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Right-strangled triangle: saving Indonesian seagrass

Right-strangled triangle: saving Indonesian seagrass
08 Jun
2018
The world’s most biodiverse seagrass region – Indonesia’s Coral Triangle – faces ruin from rampant human activities

The seagrass meadows found in the Indonesian part of the Coral Triangle – stretching across 17,500 islands from Sumatra to New Guinea, Borneo to Timor – are believed to be the most biodiverse in the entire oceans. They provide vital food and shelter for marine wildlife, and are an important store of carbon, which, if released, would further accelerate the process of climate change.

But new research has revealed that up to 90 per cent of seagrass meadows in Indonesia have been severely degraded over the past five years. ‘The ecological value of seagrass meadows is irrefutable, yet the loss of these systems in Indonesia is accelerating,’ says Dr Leanne Cullen-Unsworth, a research fellow at Cardiff University and director of the marine environmental charity, Project Seagrass. ‘Seagrass meadows in Indonesia are mostly ignored in the conservation arena. As a result, they’re often not monitored, poorly researched and largely unmanaged, leading to a “tragedy of the seagrass commons”.’

Thanks to human activities such as coastal developments, land reclamation, seaweed cultivation, overfishing, garbage dumping, and sediment run-off, these meadows find themselves endangered right across the archipelago. ‘Our research is for the first time recording how an area of the world so critically important for its biodiversity is rapidly losing a key marine resource,’ outlines Dr Richard Unsworth, a marine ecologist at Swansea University. ‘This loss of seagrass is a terrible problem as the habitats in Indonesia have a major significance for daily food supply and general livelihoods. Without seagrass as a fishery habitat many people in Indonesia would not be able to feed their families on a daily basis.’ Unsworth believes that these trends are likely having similar effects in regional neighbours such as the Philippines, Cambodia and Sri Lanka.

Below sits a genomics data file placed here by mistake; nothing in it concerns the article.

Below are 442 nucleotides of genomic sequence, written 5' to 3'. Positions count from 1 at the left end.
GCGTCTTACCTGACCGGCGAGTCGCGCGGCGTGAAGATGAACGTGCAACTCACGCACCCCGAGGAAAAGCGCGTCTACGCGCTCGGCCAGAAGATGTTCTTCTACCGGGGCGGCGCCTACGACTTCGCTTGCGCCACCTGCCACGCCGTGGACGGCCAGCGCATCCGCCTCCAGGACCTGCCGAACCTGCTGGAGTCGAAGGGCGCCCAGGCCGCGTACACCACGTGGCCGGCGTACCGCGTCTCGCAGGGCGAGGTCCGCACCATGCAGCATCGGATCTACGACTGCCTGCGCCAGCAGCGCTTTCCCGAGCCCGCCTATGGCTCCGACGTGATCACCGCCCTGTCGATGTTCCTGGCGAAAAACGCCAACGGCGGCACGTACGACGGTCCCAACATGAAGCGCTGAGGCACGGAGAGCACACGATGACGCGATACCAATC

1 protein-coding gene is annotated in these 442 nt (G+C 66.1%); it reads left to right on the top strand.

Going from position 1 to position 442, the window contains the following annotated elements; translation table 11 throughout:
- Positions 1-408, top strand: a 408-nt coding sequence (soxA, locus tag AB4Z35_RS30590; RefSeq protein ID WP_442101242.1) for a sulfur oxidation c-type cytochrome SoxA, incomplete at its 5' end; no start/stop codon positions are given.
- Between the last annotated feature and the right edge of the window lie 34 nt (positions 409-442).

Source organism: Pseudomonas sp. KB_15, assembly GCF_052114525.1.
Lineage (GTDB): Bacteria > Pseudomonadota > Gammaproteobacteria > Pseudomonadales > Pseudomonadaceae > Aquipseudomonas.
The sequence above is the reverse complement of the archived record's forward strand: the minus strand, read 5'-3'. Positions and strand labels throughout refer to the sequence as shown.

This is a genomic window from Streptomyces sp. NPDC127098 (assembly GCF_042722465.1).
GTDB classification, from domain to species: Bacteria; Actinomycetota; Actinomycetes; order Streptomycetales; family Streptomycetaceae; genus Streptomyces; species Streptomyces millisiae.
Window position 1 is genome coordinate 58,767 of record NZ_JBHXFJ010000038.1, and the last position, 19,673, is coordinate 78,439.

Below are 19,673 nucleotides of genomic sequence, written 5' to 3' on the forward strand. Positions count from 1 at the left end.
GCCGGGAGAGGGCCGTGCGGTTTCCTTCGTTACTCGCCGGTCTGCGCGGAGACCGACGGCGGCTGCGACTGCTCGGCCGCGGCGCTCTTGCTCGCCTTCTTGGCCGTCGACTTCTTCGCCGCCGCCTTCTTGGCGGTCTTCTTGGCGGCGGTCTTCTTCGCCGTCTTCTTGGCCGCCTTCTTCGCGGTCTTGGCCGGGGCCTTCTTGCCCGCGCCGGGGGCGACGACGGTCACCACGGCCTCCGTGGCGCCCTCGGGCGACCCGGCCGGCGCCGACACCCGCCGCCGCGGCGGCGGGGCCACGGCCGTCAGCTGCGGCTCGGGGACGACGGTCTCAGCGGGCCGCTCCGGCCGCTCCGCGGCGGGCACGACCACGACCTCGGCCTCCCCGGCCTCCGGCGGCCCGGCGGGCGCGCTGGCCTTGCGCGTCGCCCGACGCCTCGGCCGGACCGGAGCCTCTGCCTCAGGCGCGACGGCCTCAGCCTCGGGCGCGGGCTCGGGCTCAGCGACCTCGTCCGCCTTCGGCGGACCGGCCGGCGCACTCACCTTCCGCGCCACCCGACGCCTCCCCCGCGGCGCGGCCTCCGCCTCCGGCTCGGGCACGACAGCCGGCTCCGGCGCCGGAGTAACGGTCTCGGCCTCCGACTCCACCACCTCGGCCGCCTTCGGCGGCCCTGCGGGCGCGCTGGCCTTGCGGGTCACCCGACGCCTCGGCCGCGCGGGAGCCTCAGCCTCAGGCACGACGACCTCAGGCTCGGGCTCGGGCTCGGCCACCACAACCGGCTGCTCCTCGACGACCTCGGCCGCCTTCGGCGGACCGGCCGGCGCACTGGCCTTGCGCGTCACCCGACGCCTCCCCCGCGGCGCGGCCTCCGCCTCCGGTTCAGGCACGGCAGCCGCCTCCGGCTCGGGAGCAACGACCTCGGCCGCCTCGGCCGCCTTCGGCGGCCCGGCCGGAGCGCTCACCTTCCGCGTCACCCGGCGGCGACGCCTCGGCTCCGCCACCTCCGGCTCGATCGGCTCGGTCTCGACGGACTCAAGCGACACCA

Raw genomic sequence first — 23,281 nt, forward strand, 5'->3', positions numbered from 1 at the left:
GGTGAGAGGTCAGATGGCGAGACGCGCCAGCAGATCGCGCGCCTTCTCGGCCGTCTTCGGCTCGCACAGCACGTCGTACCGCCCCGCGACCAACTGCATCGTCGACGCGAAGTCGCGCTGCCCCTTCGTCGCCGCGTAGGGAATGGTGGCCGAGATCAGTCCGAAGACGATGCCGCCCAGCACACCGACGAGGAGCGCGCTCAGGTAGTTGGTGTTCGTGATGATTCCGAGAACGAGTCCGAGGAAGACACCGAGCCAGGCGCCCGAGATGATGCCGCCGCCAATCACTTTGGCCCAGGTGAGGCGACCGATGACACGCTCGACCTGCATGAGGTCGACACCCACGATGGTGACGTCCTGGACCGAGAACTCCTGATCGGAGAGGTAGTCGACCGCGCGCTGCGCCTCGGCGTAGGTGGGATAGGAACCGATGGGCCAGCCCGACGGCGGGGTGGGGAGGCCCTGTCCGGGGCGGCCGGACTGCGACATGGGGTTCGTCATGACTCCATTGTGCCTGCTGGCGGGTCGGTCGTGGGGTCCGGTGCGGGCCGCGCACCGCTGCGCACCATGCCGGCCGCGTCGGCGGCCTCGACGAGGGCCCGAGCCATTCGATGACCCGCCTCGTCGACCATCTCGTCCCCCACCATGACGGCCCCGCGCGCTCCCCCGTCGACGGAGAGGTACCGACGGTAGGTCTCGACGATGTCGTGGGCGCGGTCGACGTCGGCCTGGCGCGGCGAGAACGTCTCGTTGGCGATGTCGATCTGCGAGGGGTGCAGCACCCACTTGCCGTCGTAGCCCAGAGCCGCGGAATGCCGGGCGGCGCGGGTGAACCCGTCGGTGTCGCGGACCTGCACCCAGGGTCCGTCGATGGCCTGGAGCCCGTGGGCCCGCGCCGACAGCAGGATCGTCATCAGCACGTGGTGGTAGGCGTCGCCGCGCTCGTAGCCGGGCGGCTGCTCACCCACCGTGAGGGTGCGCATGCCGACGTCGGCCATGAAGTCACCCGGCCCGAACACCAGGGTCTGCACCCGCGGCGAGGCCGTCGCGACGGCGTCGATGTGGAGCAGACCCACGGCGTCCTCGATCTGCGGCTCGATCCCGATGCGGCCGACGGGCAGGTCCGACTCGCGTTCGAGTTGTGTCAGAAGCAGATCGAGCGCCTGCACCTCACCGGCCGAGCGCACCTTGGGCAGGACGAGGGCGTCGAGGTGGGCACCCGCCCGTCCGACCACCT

With the acceleration of these detrimental activities, the loss of vast areas of valuable seagrasses is certainly a potential outcome, along with the uniquely high biodiversity that these meadows contain, with only the few species capable of withstanding the dramatic loss of their habitats able to survive. Unsworth points out that examples such as Tampa Bay, Florida, show that improving water quality can help meadows recover, but emphasises that this process can take decades.

A more optimistic example comes from Wakatobi, on the Indonesian island of Sulawesi, where Unsworth and Cullen-Unsworth have supported a local NGO’s project to preserve river banks, thereby reducing runoff into threatened seagrass meadows. ‘So far this has been a huge success, and the project has spread to other areas,’ says Unsworth.

This was published in the June 2018 edition of Geographical magazine

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